I don't know if they're overdesigned, but safety and infotainment features for production cars have gone beyond anything we dreamed of 20 years ago. Driver assistance systems now include blind spot detection, rear obstacle detection, drowsy driver detection, park assist, adaptive cruise control, lanekeeping and collision avoidance, in addition to the ten or so airbags, even in entry-level cars. Infotainment includes GPS, CD players, DVD players, and USBs for cell phones and iPods. Given the fact that none of us could have imagined these features 20 years ago, then what's it mean for the next 20 years?
I think plenty of people would argue that repairing software and electronics gitches is probably far more complex than any kind of mechanical fix. Obviously embedded software brings a lot to the table in terms of safety and functionality, but it's not for the faint of heart or for anyone that doesn't have the right diagnostic machinery and software expertise.
There is something to be said for simplicity. I had a 1970s Dodge Dart. I could fix anything on that car, and I could practically stand inside the engine compartment. I couldn't fix anything on the last two cars I've owned.
Nah! The more electroincs the better. Actually, leaving entertainment and other such aside, there are many safety and engine management tasks that are handled by electronics today. Replacing and repairing these systems is easier as well. I started out with 1960s British sports cars. They were simplicity itself. On the other hand they were not particularly effecient or safe.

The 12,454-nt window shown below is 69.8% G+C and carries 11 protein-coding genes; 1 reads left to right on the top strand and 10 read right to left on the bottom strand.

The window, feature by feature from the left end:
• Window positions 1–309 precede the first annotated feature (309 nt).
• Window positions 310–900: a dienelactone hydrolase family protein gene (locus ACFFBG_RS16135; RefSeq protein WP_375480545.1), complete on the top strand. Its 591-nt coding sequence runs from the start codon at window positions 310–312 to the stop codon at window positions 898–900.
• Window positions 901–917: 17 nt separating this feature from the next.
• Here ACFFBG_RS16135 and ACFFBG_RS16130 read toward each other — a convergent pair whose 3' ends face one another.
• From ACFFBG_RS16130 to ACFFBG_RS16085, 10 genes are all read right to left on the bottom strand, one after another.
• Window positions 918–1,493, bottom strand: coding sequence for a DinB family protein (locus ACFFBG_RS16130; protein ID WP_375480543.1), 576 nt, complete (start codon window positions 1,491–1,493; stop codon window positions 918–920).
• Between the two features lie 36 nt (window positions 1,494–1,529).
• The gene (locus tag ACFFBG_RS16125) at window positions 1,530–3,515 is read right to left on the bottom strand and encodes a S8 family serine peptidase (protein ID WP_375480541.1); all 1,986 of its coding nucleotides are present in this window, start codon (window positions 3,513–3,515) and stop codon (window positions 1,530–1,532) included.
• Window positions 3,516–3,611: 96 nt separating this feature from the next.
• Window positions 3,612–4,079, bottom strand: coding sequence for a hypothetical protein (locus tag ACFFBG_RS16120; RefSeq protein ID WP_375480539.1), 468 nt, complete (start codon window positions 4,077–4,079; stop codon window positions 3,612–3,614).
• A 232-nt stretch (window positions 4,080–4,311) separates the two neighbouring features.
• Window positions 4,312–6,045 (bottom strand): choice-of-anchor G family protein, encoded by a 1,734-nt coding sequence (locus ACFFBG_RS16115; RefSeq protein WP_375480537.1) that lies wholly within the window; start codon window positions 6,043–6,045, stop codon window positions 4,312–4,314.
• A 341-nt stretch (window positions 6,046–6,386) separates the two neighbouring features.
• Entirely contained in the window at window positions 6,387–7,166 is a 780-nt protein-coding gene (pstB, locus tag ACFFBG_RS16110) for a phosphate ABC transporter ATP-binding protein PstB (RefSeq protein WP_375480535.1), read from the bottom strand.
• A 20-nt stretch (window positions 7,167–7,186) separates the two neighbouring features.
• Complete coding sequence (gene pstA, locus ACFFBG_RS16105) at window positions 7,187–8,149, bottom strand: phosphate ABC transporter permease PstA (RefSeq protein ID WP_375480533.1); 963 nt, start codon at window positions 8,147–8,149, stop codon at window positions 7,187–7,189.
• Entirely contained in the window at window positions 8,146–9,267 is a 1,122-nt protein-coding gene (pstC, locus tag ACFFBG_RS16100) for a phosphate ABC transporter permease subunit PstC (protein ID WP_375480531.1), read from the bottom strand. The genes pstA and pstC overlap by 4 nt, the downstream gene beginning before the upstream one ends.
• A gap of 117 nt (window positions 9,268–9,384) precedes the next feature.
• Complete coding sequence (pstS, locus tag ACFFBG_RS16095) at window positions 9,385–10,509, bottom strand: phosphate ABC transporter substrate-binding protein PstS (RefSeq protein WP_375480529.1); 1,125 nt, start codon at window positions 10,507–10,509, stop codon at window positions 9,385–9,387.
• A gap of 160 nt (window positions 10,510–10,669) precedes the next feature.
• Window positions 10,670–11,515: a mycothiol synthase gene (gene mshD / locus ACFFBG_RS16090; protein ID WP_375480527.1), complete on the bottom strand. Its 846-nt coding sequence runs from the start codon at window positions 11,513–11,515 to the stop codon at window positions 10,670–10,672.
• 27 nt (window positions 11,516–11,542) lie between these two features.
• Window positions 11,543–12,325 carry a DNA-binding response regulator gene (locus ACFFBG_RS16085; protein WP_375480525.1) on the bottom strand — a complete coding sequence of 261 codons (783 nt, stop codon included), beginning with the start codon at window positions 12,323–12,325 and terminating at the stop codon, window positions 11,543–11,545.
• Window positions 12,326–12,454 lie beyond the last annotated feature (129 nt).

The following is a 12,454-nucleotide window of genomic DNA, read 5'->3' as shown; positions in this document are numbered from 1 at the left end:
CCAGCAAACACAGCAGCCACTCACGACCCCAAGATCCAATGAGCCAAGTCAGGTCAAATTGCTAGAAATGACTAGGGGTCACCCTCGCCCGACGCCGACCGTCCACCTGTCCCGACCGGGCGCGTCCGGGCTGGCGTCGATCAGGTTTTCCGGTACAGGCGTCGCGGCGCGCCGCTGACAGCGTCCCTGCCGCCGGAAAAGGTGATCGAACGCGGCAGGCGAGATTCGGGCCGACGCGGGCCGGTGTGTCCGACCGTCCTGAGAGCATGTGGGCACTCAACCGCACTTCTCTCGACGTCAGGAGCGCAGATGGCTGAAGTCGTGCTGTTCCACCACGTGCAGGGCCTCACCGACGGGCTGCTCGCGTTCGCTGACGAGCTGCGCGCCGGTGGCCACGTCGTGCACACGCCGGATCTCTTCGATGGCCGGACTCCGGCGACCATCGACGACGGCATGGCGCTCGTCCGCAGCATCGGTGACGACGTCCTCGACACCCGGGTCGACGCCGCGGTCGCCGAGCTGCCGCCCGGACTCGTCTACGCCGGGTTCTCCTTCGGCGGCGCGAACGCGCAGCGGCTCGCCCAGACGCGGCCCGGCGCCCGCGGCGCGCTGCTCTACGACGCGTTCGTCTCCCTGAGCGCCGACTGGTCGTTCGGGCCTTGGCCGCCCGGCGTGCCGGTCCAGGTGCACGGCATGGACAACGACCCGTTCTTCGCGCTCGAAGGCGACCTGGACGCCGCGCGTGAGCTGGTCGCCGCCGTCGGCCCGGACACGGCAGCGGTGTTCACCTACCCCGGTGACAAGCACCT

The increasing amount of electronics within all cars, not just those found on the racing circuit is scary. The complexity continues to grow day by day, even in a low-end car. In most cases, it's a good thing, but could these cars be over-desgined?
Some cars are more reliable than others, but even the vehicles at the bottom of this year’s Consumer Reports reliability survey are vastly better than those of 20 years ago in the key areas of powertrain and hardware, experts said this week.
Many of the materials in this slideshow are resins or elastomers, plus reinforced materials, styrenics, and PLA masterbatches. Applications range from automotive and aerospace to industrial, consumer electronics and wearables, consumer goods, medical and healthcare, as well as sporting goods, and materials for protecting food and beverages.
While many larger companies are still reluctant to rely on wireless networks to transmit important information in industrial settings, there is an increasing acceptance rate of the newer, more robust wireless options that are now available.
Focus on Fundamentals consists of 45-minute on-line classes that cover a host of technologies. You learn without leaving the comfort of your desk. All classes are taught by subject-matter experts and all are archived. So if you can't attend live, attend at your convenience.